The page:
Now our Chief Financial Officer, John Staton, will review our second quarter results and outlook for 2012. John?

John T. Staton

Thanks, Mary. Good morning, everyone, and thanks for joining our call today.

Beginning with net services revenue for the quarter. Our results grew by 29% to $236 million in revenue, an increase of $53 million over the second quarter of 2011. The revenue breakdown is as follow: net-base fee revenue was $195 million, an increase of $45.6 million over the second quarter of 2011; in incentive revenue, which are share of the benefit we generate for our clients, was $27.5 million, an increase of $1.6 million over the second quarter of 2011; Other Services revenue, which is driven by the continued strong performance of our Physician Advisory Services offering, was $14.4 million, an increase of $6 million over the same period 2011.

PCARR is the projected contracted annual run rate of revenue that represents the expected total revenues for the coming 12 months for all our clients under contract. We are estimating that PCARR, as of today, will be in the range of $867 million to $884 million. The change from May 9 predominantly reflects the impact of Minnesota litigation and resulting contract terminations.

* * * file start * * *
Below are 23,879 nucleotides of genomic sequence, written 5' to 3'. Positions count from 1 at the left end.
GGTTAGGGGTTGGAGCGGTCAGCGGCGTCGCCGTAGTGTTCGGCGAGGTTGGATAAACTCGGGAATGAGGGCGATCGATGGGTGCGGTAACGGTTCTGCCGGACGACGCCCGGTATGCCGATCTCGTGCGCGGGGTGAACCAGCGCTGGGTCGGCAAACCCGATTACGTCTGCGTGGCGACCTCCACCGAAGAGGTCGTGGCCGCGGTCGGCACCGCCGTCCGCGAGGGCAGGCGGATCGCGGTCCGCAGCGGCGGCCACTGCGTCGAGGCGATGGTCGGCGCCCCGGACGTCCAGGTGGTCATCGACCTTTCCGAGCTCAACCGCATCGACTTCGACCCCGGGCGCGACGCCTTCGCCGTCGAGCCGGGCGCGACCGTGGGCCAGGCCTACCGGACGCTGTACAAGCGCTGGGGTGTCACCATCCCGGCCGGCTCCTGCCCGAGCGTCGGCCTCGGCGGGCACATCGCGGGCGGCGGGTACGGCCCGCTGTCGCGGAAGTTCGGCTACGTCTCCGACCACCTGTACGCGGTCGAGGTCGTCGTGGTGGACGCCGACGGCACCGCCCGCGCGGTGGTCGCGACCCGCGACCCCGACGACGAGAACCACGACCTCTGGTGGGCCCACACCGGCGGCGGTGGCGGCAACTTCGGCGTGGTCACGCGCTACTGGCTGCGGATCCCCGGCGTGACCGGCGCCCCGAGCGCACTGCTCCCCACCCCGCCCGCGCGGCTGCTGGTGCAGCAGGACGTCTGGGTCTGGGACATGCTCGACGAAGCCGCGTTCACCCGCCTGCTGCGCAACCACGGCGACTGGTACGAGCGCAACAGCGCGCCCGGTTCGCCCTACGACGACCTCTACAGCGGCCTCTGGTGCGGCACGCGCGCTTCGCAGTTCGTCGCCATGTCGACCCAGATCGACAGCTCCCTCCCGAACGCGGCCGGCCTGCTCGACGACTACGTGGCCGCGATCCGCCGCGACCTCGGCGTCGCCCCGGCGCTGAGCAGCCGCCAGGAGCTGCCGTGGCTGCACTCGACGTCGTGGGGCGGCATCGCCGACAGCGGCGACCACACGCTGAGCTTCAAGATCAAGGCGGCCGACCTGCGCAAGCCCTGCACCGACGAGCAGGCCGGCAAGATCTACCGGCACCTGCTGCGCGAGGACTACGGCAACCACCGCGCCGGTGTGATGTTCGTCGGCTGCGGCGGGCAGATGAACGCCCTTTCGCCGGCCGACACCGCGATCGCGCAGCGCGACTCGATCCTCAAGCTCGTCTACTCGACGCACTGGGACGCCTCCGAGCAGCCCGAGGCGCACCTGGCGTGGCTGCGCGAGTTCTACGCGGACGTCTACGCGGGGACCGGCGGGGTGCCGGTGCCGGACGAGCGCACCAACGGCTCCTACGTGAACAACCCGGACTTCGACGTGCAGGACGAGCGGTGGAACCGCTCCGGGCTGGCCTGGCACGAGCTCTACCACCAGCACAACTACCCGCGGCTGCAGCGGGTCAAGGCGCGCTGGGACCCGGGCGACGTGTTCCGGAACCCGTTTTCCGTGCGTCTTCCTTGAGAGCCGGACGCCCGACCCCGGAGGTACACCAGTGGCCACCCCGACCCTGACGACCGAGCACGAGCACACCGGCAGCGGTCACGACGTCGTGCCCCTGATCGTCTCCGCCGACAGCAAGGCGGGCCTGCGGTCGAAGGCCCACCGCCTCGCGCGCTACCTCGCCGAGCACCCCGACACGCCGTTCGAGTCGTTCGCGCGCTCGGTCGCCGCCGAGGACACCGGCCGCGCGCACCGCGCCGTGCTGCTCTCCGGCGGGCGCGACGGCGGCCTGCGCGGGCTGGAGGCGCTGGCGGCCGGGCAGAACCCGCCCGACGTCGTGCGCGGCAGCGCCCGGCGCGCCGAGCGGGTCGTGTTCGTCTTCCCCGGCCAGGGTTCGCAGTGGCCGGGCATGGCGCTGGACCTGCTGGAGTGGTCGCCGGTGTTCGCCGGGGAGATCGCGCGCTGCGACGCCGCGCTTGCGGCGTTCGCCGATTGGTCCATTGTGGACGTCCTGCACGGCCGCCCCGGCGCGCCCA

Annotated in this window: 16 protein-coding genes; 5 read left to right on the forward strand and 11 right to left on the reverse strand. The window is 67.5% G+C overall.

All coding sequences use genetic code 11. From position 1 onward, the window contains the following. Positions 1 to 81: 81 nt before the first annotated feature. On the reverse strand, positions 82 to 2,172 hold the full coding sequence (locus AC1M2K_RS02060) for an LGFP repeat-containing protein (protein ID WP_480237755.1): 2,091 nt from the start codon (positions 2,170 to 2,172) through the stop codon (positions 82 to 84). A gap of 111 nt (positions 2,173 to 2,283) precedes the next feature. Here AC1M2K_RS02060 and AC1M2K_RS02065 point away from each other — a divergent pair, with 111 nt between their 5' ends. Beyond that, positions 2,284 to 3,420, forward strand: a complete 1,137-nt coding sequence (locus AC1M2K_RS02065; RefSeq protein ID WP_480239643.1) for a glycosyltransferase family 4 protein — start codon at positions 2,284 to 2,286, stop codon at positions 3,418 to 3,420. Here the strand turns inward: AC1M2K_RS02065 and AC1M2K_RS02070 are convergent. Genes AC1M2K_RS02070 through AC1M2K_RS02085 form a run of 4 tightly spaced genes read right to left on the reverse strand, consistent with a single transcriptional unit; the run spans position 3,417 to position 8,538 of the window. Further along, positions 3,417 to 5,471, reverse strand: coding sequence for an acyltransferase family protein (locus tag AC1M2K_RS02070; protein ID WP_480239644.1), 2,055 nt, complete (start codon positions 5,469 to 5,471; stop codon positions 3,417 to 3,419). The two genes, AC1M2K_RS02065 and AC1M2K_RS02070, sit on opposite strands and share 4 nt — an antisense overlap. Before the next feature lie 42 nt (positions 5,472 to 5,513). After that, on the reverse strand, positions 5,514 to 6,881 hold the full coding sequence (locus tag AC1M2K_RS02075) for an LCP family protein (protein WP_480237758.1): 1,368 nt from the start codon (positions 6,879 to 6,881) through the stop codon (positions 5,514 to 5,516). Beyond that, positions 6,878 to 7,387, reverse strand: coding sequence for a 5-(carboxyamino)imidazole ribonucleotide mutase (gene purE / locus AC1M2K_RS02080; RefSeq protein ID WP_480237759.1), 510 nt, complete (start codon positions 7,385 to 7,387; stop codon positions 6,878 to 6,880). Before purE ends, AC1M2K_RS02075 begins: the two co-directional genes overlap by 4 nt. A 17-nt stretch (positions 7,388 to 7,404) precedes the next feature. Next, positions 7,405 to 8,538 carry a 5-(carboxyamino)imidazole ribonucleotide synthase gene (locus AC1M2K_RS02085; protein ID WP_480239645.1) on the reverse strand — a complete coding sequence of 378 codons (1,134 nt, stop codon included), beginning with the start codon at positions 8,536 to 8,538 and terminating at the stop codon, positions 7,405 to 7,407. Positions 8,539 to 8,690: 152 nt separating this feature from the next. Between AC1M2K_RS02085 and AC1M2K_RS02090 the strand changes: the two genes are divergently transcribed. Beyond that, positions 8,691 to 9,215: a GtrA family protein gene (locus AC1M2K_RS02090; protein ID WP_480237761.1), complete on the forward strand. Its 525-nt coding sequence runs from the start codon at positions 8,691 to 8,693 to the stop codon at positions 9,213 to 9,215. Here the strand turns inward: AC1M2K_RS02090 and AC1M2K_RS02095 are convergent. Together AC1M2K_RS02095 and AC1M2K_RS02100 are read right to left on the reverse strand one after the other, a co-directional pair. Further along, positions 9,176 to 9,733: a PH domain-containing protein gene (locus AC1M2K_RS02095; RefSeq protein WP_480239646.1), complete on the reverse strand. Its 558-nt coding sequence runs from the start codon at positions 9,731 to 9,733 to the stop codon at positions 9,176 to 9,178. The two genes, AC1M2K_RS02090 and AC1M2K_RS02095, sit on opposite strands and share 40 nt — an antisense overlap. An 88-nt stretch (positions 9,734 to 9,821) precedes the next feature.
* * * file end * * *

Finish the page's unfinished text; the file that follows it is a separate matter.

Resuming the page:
For the second quarter, there were 2 key factors that had a total negative impact of $14.6 million on our financial performance. First, lost operating margin in stranded personnel cost arising from the Minnesota litigation and resulting contract terminations aggregated $12.7 million. Direct legal defense and crisis management costs associated with litigation aggregated $1.9 million net of estimated insurance recoveries. Our operating margin for the second quarter was $45.3 million compared with $47.1 million in the second quarter of 2011. The contraction in operating margin reflects the negative impacts previously identified.

Moving down the income statement. Infused management technology expense for the second quarter of 2012 was $25.9 million or 10.9% of net services revenues compared with $21.2 million or 11.6% net services revenue for the second quarter of 2011.

Selling, general and administrative expenses were $20.6 million for the second quarter of 2012, or 8.7% of net services revenue compared to -- compared with $12.6 million or 6.9% of net services revenue for the second quarter of 2011. The increase in SG&A includes $1.9 million in crisis cost, ongoing investments in our business development team and costs associated with our high-trust certification process and other investments.